Ford and SK Innovation Will Invest $11.4B in EV and Battery Production in U.S.

Ford Motor Co. in Dearborn announced it will bring electric vehicles at scale to American customers with two new environmentally and technologically advanced campuses in Tennessee and Kentucky.
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Ford announced it will bring EVs at scale to American customers with two new campuses in Tennessee and Kentucky. // Courtesy of Ford
Ford announced it will bring EVs at scale to American customers with two new campuses in Tennessee and Kentucky. // Courtesy of Ford

Ford Motor Co. in Dearborn announced it will bring electric vehicles at scale to American customers with two new environmentally and technologically advanced campuses in Tennessee and Kentucky.

The new plants will produce the next generation of electric F-Series trucks and the batteries to power future electric Ford and Lincoln vehicles.

Ford states it plans to make the largest ever U.S. investment in electric vehicles at one time by any automotive manufacturer and, together with its partner, SK Innovation, plans to invest $11.4 billion and create nearly 11,000 new jobs at the Tennessee and Kentucky sites, strengthening local communities and building on Ford’s position as America’s leading employer of hourly autoworkers.

An all-new $5.6 billion mega campus in Stanton, Tenn., called Blue Oval City, will create approximately 6,000 new jobs.

Blue Oval City will become a vertically integrated ecosystem for Ford to assemble an expanded lineup of electric F-Series vehicles and will include a BlueOvalSK battery plant, key suppliers, and recycling. Ford’s new Tennessee assembly plant is designed to be carbon neutral with zero waste to landfill once fully operational.

In central Kentucky, Ford plans to build a dedicated battery manufacturing complex with SK Innovation — the $5.8 billion BlueOvalSK Battery Park — creating 5,000 jobs. Twin battery plants on the site are intended to supply Ford’s North American assembly plants with locally assembled batteries for powering next-generation electric Ford and Lincoln vehicles.

Investments in the new Tennessee and Kentucky battery plants are planned to be made via BlueOvalSK, a new joint venture to be formed by Ford and SK Innovation, subject to definitive agreements, regulatory approvals, and other conditions.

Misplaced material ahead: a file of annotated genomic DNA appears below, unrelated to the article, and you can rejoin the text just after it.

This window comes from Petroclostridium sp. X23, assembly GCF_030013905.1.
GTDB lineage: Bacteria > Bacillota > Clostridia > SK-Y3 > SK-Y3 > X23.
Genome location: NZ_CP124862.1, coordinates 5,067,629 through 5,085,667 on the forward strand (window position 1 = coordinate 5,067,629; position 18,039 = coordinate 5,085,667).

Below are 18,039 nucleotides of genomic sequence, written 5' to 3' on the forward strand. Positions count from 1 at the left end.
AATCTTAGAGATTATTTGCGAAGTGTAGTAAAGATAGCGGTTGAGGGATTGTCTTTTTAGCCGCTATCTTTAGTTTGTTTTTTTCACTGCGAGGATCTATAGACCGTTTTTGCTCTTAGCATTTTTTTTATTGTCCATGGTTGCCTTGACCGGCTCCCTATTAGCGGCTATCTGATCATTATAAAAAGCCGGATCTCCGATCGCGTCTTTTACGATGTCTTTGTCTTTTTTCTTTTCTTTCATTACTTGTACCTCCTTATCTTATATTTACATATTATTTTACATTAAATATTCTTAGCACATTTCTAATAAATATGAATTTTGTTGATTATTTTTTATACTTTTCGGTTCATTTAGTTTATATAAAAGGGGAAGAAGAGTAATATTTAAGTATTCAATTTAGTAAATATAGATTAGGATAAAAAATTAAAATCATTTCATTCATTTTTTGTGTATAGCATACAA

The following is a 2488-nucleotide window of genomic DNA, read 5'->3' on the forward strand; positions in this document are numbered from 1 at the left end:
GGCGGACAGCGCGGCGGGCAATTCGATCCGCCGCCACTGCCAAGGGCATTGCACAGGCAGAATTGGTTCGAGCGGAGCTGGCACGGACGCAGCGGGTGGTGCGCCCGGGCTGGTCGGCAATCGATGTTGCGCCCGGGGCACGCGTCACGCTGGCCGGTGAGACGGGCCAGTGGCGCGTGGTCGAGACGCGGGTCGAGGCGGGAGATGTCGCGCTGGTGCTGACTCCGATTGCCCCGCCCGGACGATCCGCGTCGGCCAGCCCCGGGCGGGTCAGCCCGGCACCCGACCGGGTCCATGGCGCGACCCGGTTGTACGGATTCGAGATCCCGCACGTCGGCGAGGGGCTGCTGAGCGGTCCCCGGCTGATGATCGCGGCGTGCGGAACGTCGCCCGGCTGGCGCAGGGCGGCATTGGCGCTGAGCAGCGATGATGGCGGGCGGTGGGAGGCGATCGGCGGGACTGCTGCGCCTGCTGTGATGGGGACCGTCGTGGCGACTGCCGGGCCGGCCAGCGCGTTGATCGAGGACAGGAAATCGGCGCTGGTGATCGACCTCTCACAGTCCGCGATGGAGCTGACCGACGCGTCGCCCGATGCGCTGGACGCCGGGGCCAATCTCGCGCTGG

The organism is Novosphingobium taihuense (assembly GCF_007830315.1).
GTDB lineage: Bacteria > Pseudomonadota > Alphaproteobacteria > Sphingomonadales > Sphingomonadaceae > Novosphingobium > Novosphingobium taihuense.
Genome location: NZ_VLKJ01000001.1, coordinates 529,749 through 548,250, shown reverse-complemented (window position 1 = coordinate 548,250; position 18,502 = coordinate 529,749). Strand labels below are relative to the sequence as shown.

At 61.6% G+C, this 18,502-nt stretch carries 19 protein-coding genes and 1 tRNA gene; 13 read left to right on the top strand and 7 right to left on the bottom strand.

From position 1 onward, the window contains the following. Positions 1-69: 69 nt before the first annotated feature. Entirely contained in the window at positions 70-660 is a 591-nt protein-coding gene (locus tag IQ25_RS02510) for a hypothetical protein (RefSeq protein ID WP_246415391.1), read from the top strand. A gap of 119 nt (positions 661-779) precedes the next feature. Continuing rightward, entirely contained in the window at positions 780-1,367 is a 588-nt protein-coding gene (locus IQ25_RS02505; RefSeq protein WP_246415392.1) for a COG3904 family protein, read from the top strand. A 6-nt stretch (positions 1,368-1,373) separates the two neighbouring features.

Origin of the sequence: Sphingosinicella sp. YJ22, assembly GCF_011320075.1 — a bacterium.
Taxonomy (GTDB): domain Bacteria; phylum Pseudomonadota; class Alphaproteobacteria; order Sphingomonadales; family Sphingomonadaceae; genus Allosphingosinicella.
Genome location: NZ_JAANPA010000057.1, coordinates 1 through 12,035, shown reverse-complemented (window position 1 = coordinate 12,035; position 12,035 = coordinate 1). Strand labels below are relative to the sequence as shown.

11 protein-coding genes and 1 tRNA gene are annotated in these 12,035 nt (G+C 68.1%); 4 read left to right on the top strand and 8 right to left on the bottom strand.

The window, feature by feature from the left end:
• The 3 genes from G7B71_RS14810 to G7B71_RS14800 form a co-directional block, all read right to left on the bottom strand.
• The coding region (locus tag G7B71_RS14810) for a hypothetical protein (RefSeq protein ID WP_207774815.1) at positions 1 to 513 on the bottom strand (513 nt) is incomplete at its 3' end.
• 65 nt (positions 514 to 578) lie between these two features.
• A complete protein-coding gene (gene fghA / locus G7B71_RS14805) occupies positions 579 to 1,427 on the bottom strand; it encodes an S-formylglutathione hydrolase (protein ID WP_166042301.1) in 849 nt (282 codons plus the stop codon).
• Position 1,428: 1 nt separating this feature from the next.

“This is a transformative moment where Ford will lead America’s transition to electric vehicles and usher in a new era of clean, carbon-neutral manufacturing,” says Bill Ford executive chair at Ford. “With this investment and a spirit of innovation, we can achieve goals once thought mutually exclusive — protect our planet, build great electric vehicles Americans will love, and contribute to our nation’s prosperity.”

This news comes, Ford officials state, amid strong demand for the all-new Ford F-150 Lightning truck, E-Transit, and Mustang Mach-E electric vehicles, and is on top of the automaker’s recent announcement to expand production capacity and add jobs at the Ford Rouge Electric Vehicle Center in Dearborn.

“This is our moment — our biggest investment ever — to help build a better future for America,” says Jim Farley, president and CEO of Ford. “We are moving now to deliver breakthrough electric vehicles for the many rather than the few. It’s about creating good jobs that support American families, an ultra-efficient, carbon-neutral manufacturing system, and a growing business that delivers value for communities, dealers, and shareholders.”

Ford’s $7 billion investment is the largest ever manufacturing investment at one time by any automotive manufacturer in the U.S. Part of Ford’s more-than-$30 billion investment in electric vehicles through 2025, this investment supports the company’s longer-term goal to create a sustainable American manufacturing ecosystem, and to accelerate its progress towards achieving carbon neutrality, backed by science-based targets in line with the Paris Climate Agreement. Overall, Ford expects 40% to 50% of its global vehicle volume to be fully electric by 2030.

“We are proud to be partnering with Ford as they open a new chapter in automobile history,” says Dongseob Jee, president of battery business at SK Innovation. “We are excited to be taking this decisive leap together, as partners, and to bring about our common vision for a cleaner planet. Our joint venture, BlueOvalSK, will embody this spirit of collaboration. We look forward to growing our trust-based partnership by delivering on our market-leading value proposition, experience and cutting-edge expertise.”